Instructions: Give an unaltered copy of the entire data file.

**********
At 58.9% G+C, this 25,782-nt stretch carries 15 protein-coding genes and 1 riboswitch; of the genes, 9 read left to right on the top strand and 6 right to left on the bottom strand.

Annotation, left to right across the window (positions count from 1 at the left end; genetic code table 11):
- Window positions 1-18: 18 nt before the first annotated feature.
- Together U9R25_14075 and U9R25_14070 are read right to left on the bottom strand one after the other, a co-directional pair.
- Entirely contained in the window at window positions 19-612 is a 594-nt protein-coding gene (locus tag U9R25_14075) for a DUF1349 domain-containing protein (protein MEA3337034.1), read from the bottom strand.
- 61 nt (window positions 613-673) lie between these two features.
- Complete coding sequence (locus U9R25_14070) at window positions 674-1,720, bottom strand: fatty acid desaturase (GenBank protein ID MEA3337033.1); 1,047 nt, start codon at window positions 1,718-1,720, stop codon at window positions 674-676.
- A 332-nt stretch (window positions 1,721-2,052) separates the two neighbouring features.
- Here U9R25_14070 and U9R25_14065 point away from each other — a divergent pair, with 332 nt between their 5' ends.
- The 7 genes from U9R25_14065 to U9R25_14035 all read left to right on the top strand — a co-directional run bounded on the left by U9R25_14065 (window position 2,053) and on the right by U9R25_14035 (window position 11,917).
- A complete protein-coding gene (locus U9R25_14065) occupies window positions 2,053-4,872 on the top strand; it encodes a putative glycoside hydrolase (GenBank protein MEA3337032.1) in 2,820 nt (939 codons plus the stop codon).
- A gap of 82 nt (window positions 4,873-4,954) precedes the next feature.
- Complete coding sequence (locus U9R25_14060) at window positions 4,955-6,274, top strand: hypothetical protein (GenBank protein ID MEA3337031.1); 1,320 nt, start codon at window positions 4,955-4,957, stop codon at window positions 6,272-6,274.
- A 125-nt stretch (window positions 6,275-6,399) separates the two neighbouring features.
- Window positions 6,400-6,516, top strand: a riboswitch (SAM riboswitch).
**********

At 58.9% G+C, this 25,782-nt stretch carries 15 protein-coding genes and 1 riboswitch; of the genes, 9 read left to right on the top strand and 6 right to left on the bottom strand.

Annotation, left to right across the window (positions count from 1 at the left end; genetic code table 11):
- Window positions 1-18: 18 nt before the first annotated feature.
- Together U9R25_14075 and U9R25_14070 are read right to left on the bottom strand one after the other, a co-directional pair.
- Entirely contained in the window at window positions 19-612 is a 594-nt protein-coding gene (locus tag U9R25_14075) for a DUF1349 domain-containing protein (protein MEA3337034.1), read from the bottom strand.
- 61 nt (window positions 613-673) lie between these two features.
- Complete coding sequence (locus U9R25_14070) at window positions 674-1,720, bottom strand: fatty acid desaturase (GenBank protein ID MEA3337033.1); 1,047 nt, start codon at window positions 1,718-1,720, stop codon at window positions 674-676.
- A 332-nt stretch (window positions 1,721-2,052) separates the two neighbouring features.
- Here U9R25_14070 and U9R25_14065 point away from each other — a divergent pair, with 332 nt between their 5' ends.
- The 7 genes from U9R25_14065 to U9R25_14035 all read left to right on the top strand — a co-directional run bounded on the left by U9R25_14065 (window position 2,053) and on the right by U9R25_14035 (window position 11,917).
- A complete protein-coding gene (locus U9R25_14065) occupies window positions 2,053-4,872 on the top strand; it encodes a putative glycoside hydrolase (GenBank protein MEA3337032.1) in 2,820 nt (939 codons plus the stop codon).
- A gap of 82 nt (window positions 4,873-4,954) precedes the next feature.
- Complete coding sequence (locus U9R25_14060) at window positions 4,955-6,274, top strand: hypothetical protein (GenBank protein ID MEA3337031.1); 1,320 nt, start codon at window positions 4,955-4,957, stop codon at window positions 6,272-6,274.
- A 125-nt stretch (window positions 6,275-6,399) separates the two neighbouring features.
- Window positions 6,400-6,516, top strand: a riboswitch (SAM riboswitch).